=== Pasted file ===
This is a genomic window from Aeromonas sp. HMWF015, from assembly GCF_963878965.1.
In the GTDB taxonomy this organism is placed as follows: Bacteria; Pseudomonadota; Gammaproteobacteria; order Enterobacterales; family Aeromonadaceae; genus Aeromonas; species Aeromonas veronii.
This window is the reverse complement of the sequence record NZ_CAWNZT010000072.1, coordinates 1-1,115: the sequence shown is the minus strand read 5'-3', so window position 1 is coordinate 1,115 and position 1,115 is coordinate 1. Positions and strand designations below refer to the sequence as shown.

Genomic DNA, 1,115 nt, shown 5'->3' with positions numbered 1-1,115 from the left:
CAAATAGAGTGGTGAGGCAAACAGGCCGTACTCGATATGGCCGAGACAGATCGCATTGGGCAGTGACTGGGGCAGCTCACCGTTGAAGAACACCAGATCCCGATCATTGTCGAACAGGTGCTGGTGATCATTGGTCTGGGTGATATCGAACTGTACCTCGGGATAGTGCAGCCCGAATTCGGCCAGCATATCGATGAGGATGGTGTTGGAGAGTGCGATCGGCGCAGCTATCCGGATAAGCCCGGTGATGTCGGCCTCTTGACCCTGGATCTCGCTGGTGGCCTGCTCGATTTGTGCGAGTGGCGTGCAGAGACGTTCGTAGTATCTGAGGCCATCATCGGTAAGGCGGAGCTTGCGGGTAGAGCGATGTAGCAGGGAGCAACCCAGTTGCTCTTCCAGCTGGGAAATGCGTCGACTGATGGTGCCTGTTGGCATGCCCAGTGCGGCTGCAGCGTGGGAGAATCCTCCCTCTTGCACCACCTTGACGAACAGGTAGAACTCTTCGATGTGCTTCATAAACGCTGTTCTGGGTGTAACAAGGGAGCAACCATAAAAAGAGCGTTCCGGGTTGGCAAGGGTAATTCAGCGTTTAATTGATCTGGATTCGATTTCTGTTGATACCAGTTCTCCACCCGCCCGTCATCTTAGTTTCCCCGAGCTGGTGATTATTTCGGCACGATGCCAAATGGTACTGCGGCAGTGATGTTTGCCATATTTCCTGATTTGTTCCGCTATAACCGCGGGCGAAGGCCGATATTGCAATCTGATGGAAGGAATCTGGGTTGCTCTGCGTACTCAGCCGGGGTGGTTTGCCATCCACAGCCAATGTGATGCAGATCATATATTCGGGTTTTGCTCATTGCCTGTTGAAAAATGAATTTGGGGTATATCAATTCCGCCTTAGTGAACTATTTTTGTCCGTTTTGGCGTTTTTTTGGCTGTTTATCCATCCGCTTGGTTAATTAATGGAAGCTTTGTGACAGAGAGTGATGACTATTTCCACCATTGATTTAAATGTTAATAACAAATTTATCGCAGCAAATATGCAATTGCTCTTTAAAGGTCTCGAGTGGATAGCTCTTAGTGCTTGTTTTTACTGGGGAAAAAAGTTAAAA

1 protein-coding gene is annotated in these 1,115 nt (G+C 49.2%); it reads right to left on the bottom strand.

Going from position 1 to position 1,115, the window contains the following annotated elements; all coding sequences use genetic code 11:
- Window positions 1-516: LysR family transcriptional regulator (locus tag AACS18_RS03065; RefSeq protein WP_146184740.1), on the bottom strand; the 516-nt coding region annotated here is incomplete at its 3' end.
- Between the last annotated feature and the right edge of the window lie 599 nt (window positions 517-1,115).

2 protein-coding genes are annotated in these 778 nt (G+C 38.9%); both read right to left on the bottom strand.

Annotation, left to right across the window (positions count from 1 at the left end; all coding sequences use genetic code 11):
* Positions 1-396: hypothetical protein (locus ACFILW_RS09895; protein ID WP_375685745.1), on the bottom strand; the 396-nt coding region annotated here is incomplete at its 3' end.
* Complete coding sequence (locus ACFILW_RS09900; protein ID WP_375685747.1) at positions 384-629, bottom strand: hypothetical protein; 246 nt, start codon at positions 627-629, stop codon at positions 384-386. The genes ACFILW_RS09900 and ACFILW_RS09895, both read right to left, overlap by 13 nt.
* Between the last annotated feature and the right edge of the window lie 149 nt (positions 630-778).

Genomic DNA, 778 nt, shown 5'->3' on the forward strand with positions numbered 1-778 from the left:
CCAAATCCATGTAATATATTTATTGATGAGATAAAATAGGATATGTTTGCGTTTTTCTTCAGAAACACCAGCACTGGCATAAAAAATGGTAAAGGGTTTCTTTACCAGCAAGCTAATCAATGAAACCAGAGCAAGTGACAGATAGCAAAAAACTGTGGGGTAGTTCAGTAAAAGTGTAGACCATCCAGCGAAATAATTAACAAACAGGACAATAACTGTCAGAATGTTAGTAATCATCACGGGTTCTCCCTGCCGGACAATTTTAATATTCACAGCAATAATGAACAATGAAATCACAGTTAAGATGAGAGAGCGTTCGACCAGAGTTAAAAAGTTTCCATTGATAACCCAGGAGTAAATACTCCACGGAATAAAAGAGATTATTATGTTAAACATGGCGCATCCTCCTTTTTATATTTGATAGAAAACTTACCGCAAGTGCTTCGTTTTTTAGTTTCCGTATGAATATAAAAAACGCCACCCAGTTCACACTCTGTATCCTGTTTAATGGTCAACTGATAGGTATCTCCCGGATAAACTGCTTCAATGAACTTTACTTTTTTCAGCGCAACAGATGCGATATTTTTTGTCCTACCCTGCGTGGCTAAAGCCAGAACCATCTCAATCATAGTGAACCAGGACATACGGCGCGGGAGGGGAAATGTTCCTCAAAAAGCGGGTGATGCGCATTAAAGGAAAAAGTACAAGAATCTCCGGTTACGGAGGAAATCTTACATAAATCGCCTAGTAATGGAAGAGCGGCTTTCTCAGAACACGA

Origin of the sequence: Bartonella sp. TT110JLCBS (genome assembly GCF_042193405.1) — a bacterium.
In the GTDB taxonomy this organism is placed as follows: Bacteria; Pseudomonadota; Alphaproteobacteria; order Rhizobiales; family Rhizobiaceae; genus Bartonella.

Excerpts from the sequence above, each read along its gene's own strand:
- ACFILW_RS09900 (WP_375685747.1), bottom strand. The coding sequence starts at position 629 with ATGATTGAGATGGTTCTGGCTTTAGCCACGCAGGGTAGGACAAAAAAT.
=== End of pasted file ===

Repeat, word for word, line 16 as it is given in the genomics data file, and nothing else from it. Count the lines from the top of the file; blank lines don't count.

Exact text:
CCAAATCCATGTAATATATTTATTGATGAGATAAAATAGGATATGTTTGCGTTTTTCTTCAGAAACACCAGCACTGGCATAAAAAATGGTAAAGGGTTTCTTTACCAGCAAGCTAATCAATGAAACCAGAGCAAGTGACAGATAGCAAAAAACTGTGGGGTAGTTCAGTAAAAGTGTAGACCATCCAGCGAAATAATTAACAAACAGGACAATAACTGTCAGAATGTTAGTAATCATCACGGGTTCTCCCTGCCGGACAATTTTAATATTCACAGCAATAATGAACAATGAAATCACAGTTAAGATGAGAGAGCGTTCGACCAGAGTTAAAAAGTTTCCATTGATAACCCAGGAGTAAATACTCCACGGAATAAAAGAGATTATTATGTTAAACATGGCGCATCCTCCTTTTTATATTTGATAGAAAACTTACCGCAAGTGCTTCGTTTTTTAGTTTCCGTATGAATATAAAAAACGCCACCCAGTTCACACTCTGTATCCTGTTTAATGGTCAACTGATAGGTATCTCCCGGATAAACTGCTTCAATGAACTTTACTTTTTTCAGCGCAACAGATGCGATATTTTTTGTCCTACCCTGCGTGGCTAAAGCCAGAACCATCTCAATCATAGTGAACCAGGACATACGGCGCGGGAGGGGAAATGTTCCTCAAAAAGCGGGTGATGCGCATTAAAGGAAAAAGTACAAGAATCTCCGGTTACGGAGGAAATCTTACATAAATCGCCTAGTAATGGAAGAGCGGCTTTCTCAGAACACGA